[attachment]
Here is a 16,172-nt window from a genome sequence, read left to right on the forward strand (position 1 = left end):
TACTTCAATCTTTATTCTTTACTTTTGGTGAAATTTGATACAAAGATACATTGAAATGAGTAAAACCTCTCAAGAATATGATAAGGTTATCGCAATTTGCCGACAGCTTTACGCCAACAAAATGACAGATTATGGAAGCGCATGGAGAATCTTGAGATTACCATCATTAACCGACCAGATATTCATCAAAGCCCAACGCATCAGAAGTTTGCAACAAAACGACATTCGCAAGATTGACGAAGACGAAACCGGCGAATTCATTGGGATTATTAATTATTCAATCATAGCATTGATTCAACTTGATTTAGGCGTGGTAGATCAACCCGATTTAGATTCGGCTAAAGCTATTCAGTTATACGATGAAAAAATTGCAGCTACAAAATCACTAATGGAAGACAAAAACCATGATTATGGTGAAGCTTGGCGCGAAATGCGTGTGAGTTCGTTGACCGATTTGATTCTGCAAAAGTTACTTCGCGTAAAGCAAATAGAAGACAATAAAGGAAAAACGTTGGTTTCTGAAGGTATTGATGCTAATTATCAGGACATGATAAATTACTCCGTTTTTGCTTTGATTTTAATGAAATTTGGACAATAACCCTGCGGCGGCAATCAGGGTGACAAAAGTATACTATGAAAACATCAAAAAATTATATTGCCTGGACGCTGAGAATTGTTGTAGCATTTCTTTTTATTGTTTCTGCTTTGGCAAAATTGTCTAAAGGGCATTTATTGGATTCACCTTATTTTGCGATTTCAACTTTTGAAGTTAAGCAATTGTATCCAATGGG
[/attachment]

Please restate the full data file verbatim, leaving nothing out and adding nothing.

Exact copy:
Here is a 16,172-nt window from a genome sequence, read left to right on the forward strand (position 1 = left end):
TACTTCAATCTTTATTCTTTACTTTTGGTGAAATTTGATACAAAGATACATTGAAATGAGTAAAACCTCTCAAGAATATGATAAGGTTATCGCAATTTGCCGACAGCTTTACGCCAACAAAATGACAGATTATGGAAGCGCATGGAGAATCTTGAGATTACCATCATTAACCGACCAGATATTCATCAAAGCCCAACGCATCAGAAGTTTGCAACAAAACGACATTCGCAAGATTGACGAAGACGAAACCGGCGAATTCATTGGGATTATTAATTATTCAATCATAGCATTGATTCAACTTGATTTAGGCGTGGTAGATCAACCCGATTTAGATTCGGCTAAAGCTATTCAGTTATACGATGAAAAAATTGCAGCTACAAAATCACTAATGGAAGACAAAAACCATGATTATGGTGAAGCTTGGCGCGAAATGCGTGTGAGTTCGTTGACCGATTTGATTCTGCAAAAGTTACTTCGCGTAAAGCAAATAGAAGACAATAAAGGAAAAACGTTGGTTTCTGAAGGTATTGATGCTAATTATCAGGACATGATAAATTACTCCGTTTTTGCTTTGATTTTAATGAAATTTGGACAATAACCCTGCGGCGGCAATCAGGGTGACAAAAGTATACTATGAAAACATCAAAAAATTATATTGCCTGGACGCTGAGAATTGTTGTAGCATTTCTTTTTATTGTTTCTGCTTTGGCAAAATTGTCTAAAGGGCATTTATTGGATTCACCTTATTTTGCGATTTCAACTTTTGAAGTTAAGCAATTGTATCCAATGGG